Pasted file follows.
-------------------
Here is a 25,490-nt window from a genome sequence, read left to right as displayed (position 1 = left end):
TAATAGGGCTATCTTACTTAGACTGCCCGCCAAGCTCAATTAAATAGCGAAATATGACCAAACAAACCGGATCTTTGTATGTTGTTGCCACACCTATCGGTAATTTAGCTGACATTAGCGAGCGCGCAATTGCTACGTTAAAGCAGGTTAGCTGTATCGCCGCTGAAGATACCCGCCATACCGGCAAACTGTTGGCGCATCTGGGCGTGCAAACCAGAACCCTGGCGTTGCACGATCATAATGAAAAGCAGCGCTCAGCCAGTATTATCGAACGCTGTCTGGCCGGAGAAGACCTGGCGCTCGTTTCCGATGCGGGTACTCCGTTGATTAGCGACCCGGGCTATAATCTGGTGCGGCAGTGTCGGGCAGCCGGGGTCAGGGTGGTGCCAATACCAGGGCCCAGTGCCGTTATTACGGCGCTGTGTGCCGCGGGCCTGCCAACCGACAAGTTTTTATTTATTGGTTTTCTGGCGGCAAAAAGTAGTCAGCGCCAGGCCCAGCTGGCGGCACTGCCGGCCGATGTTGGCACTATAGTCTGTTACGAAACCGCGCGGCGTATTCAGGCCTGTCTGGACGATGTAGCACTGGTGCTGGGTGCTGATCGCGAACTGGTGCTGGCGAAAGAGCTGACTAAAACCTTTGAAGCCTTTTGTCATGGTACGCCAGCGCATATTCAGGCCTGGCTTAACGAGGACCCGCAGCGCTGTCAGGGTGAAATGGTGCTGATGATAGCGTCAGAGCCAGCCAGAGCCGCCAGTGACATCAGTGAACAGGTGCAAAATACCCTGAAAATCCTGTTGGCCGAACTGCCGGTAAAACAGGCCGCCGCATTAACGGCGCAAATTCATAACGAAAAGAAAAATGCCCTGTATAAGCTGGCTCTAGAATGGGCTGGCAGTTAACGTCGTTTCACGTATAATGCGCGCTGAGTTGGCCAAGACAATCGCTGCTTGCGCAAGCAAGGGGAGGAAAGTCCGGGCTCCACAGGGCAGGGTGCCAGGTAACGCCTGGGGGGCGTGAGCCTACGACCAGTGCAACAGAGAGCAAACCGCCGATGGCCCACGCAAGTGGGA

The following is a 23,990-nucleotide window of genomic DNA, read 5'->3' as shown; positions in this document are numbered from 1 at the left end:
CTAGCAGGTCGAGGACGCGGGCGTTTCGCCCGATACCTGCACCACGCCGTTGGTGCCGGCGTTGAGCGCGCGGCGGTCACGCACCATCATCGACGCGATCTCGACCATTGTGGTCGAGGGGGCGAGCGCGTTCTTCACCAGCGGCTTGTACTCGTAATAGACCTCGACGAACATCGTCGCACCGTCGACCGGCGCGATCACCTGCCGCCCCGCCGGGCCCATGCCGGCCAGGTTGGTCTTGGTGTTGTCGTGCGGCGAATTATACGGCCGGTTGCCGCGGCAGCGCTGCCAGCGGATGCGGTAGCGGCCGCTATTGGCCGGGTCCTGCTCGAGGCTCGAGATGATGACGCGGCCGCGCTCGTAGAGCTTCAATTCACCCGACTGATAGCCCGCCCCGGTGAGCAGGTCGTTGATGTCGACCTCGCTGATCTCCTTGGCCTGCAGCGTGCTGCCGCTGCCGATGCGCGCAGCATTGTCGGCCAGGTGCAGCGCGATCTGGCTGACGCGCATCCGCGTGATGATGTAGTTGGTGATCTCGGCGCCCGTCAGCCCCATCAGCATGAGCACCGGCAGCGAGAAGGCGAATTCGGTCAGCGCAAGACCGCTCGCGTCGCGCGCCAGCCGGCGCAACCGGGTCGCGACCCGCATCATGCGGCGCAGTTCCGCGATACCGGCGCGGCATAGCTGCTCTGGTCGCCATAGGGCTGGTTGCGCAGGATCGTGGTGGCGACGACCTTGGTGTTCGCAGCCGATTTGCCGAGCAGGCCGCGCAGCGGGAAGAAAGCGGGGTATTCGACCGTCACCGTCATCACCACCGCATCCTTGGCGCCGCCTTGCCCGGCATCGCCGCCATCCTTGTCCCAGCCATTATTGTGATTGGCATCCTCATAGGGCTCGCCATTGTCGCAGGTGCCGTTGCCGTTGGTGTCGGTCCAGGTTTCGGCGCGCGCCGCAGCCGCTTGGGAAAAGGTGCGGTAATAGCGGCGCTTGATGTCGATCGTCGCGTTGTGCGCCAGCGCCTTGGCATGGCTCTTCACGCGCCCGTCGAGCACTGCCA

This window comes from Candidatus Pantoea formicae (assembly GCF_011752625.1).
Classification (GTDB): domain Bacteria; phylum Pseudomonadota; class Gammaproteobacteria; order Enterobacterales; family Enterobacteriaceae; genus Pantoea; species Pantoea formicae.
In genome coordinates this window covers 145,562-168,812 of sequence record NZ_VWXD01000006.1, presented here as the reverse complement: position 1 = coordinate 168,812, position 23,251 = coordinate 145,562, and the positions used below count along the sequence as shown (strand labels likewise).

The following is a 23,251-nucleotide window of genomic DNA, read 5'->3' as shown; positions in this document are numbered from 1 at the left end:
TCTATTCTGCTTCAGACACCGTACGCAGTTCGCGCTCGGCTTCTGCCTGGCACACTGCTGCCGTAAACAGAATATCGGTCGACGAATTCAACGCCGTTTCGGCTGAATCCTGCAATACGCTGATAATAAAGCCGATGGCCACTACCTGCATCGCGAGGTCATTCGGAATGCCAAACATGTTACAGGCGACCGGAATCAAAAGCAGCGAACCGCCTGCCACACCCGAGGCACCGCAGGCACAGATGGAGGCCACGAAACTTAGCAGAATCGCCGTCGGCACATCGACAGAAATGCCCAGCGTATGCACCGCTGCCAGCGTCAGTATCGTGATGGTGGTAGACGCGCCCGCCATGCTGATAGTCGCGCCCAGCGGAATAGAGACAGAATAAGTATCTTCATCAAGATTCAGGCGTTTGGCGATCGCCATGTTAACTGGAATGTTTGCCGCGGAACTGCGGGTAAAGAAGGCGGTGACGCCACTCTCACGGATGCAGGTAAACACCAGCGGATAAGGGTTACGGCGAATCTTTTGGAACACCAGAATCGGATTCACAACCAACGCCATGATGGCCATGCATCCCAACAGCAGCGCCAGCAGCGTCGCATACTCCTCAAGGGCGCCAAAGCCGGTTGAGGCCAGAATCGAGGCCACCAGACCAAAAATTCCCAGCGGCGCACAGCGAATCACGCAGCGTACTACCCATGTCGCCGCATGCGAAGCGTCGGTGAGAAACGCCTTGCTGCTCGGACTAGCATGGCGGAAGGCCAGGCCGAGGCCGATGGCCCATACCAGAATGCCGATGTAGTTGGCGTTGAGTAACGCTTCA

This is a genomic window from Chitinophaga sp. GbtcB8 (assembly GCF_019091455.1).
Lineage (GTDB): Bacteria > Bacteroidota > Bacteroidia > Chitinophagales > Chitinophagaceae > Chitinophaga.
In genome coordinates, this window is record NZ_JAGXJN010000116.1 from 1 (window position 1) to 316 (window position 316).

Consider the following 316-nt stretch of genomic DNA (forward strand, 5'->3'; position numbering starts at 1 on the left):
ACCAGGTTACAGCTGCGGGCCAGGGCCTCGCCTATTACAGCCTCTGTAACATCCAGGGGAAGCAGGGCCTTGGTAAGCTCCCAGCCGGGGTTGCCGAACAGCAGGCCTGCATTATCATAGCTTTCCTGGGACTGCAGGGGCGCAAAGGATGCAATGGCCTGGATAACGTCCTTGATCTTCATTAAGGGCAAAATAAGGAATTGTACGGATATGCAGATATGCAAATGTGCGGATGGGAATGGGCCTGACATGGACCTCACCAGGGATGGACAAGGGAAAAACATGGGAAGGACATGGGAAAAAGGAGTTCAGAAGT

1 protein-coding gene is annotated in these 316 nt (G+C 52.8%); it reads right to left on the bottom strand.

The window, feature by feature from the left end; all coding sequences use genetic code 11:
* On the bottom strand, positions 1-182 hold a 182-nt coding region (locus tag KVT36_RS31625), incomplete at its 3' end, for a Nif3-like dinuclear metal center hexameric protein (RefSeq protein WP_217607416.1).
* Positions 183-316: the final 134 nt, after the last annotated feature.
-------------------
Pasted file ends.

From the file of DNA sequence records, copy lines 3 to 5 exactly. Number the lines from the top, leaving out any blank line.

The following is a 23,990-nucleotide window of genomic DNA, read 5'->3' as shown; positions in this document are numbered from 1 at the left end:
CTAGCAGGTCGAGGACGCGGGCGTTTCGCCCGATACCTGCACCACGCCGTTGGTGCCGGCGTTGAGCGCGCGGCGGTCACGCACCATCATCGACGCGATCTCGACCATTGTGGTCGAGGGGGCGAGCGCGTTCTTCACCAGCGGCTTGTACTCGTAATAGACCTCGACGAACATCGTCGCACCGTCGACCGGCGCGATCACCTGCCGCCCCGCCGGGCCCATGCCGGCCAGGTTGGTCTTGGTGTTGTCGTGCGGCGAATTATACGGCCGGTTGCCGCGGCAGCGCTGCCAGCGGATGCGGTAGCGGCCGCTATTGGCCGGGTCCTGCTCGAGGCTCGAGATGATGACGCGGCCGCGCTCGTAGAGCTTCAATTCACCCGACTGATAGCCCGCCCCGGTGAGCAGGTCGTTGATGTCGACCTCGCTGATCTCCTTGGCCTGCAGCGTGCTGCCGCTGCCGATGCGCGCAGCATTGTCGGCCAGGTGCAGCGCGATCTGGCTGACGCGCATCCGCGTGATGATGTAGTTGGTGATCTCGGCGCCCGTCAGCCCCATCAGCATGAGCACCGGCAGCGAGAAGGCGAATTCGGTCAGCGCAAGACCGCTCGCGTCGCGCGCCAGCCGGCGCAACCGGGTCGCGACCCGCATCATGCGGCGCAGTTCCGCGATACCGGCGCGGCATAGCTGCTCTGGTCGCCATAGGGCTGGTTGCGCAGGATCGTGGTGGCGACGACCTTGGTGTTCGCAGCCGATTTGCCGAGCAGGCCGCGCAGCGGGAAGAAAGCGGGGTATTCGACCGTCACCGTCATCACCACCGCATCCTTGGCGCCGCCTTGCCCGGCATCGCCGCCATCCTTGTCCCAGCCATTATTGTGATTGGCATCCTCATAGGGCTCGCCATTGTCGCAGGTGCCGTTGCCGTTGGTGTCGGTCCAGGTTTCGGCGCGCGCCGCAGCCGCTTGGGAAAAGGTGCGGTAATAGCGGCGCTTGATGTCGATCGTCGCGTTGTGCGCCAGCGCCTTGGCATGGCTCTTCACGCGCCCGTCGAGCACTGCCA

This window comes from Candidatus Pantoea formicae (assembly GCF_011752625.1).